SFP: Providing System Call Flow Protection against Software and Fault Attacks


With the improvements in computing technologies, edge devices in the Internet-of-Things or the automotive area have become more complex. The enabler technology for these complex systems are powerful application core processors with operating system support, such as Linux, replacing simpler bare-metal systems. While the isolation of applications through the operating system increases the security, the interface to the kernel poses a new threat. Different attack vectors, including fault attacks and memory vulnerabilities, exploit the kernel interface to escalate privileges and take over the system. In this work, we present SFP, a mechanism to protect the execution of system calls against software and fault attacks providing integrity to user-kernel transitions. SFP provides system call flow integrity by a two-step linking approach, which links the system call and its origin to the state of control-flow integrity. A second linking step within the kernel ensures that the right system call is executed in the kernel. Combining both linking steps ensures that only the correct system call is executed at the right location in the program and cannot be skipped. Furthermore, SFP provides dynamic CFI instrumentation and a new CFI checking policy at the edge of the kernel to verify the control-flow state of user programs before entering the kernel. We integrated SFP into FIPAC, a CFI protection scheme exploiting ARM pointer authentication. Our prototype is based on a custom LLVM-based toolchain with an instrumented runtime library combined with a custom Linux kernel to protect system calls. The evaluation of micro- and macrobenchmarks based on SPEC 2017 show an average runtime overhead of 1.9 % and 20.6 %, which is only an increase of 1.8 % over plain control-flow protection. This small impact on the performance shows the efficiency of SFP for protecting all system calls and providing integrity for the user-kernel transitions.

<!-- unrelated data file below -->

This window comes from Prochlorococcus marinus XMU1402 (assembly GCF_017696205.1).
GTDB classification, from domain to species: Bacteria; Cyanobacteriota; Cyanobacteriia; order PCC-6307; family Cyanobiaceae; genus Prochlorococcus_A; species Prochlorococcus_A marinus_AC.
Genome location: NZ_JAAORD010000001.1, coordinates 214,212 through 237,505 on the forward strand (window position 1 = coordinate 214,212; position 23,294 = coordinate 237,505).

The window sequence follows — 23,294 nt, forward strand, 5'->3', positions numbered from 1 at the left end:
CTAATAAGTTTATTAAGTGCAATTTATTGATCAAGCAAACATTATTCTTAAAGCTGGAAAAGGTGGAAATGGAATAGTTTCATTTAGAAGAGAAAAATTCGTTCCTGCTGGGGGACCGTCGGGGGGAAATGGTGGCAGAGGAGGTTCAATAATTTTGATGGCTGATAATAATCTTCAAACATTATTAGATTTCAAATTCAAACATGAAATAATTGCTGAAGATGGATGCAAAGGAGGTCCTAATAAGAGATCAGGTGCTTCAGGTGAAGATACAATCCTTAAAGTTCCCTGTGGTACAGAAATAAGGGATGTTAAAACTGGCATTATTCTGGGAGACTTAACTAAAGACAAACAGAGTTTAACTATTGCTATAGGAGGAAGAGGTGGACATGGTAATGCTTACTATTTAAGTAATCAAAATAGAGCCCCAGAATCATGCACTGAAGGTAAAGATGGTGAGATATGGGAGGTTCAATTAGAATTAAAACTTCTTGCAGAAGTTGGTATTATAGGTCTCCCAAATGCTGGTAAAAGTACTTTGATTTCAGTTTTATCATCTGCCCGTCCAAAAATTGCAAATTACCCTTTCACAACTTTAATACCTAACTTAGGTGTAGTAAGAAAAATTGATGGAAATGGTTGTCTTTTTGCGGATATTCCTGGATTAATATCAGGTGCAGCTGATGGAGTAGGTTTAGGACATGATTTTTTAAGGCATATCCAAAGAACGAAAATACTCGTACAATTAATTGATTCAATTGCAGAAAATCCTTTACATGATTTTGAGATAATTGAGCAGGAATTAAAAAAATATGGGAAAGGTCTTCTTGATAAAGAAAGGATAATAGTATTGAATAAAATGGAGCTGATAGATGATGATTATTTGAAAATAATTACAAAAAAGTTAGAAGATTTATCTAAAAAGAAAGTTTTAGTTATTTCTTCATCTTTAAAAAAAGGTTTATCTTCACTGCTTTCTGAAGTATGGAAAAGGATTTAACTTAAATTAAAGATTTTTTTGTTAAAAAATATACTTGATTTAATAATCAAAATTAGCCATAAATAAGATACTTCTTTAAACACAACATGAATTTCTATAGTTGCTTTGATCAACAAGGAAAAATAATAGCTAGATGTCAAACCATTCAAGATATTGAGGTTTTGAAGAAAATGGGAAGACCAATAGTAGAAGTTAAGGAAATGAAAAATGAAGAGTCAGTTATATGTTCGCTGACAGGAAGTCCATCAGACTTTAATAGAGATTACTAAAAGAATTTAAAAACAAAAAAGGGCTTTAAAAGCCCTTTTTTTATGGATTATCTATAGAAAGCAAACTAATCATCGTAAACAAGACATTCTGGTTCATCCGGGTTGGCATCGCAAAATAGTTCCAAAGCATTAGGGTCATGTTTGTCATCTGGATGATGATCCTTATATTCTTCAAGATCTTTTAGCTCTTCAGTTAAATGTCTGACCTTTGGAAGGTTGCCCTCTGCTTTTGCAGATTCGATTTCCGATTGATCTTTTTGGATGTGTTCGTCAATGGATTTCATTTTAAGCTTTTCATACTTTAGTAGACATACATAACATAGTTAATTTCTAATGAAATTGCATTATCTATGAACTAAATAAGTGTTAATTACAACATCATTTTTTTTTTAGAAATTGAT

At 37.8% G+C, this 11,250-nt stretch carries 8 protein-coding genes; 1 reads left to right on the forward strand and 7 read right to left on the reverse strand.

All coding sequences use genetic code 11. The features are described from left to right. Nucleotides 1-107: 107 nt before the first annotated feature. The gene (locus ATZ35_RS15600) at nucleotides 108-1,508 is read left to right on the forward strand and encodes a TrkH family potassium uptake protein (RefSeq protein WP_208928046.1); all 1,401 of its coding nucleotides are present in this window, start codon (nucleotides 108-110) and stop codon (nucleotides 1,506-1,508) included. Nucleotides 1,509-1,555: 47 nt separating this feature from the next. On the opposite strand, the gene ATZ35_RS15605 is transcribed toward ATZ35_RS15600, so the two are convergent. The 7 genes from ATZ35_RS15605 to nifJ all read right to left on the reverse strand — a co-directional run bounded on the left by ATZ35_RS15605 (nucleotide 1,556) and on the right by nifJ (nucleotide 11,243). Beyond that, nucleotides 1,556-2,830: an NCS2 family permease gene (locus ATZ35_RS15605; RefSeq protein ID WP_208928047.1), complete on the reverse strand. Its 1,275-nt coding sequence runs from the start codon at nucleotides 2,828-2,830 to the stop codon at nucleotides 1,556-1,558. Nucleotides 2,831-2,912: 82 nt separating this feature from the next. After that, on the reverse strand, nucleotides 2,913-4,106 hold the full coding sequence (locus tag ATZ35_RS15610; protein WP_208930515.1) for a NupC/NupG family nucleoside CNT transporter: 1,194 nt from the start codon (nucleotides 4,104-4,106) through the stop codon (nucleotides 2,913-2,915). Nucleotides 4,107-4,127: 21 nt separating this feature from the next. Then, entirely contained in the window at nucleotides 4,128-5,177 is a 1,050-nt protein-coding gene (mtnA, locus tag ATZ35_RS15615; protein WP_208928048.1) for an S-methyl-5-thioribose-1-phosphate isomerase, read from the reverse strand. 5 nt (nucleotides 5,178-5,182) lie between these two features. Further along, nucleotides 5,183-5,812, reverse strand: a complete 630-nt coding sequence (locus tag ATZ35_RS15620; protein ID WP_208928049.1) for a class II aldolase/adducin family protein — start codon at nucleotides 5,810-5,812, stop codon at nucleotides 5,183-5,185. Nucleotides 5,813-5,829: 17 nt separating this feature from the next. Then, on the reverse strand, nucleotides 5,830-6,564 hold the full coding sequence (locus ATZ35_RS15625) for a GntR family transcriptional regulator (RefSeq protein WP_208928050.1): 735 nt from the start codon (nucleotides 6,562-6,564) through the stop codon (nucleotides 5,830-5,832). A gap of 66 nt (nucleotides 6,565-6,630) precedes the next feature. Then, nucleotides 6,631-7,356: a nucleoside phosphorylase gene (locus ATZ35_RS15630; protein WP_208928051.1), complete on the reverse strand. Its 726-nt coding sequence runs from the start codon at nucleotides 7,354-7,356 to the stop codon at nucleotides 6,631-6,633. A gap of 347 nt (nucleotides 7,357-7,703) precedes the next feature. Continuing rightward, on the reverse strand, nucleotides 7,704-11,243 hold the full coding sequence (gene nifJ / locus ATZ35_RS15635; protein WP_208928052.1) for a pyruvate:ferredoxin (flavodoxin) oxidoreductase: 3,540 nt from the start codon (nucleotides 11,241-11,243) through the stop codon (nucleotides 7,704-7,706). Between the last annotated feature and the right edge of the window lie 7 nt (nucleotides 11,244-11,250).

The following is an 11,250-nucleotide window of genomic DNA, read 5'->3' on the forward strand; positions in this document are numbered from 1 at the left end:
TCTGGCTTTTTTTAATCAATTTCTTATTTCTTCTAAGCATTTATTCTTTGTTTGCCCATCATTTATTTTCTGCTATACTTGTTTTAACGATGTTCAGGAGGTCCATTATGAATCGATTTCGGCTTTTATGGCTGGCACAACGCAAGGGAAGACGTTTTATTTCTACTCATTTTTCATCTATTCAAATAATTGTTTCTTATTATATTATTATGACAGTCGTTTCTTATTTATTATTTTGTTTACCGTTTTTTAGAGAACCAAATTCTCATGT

International Workshop on Hardware and Architectural Support for Security and Privacy
Robert Schilling
Robert Schilling
Security Architect

My research interests include the hardware-software codesign to protect software against fault attacks.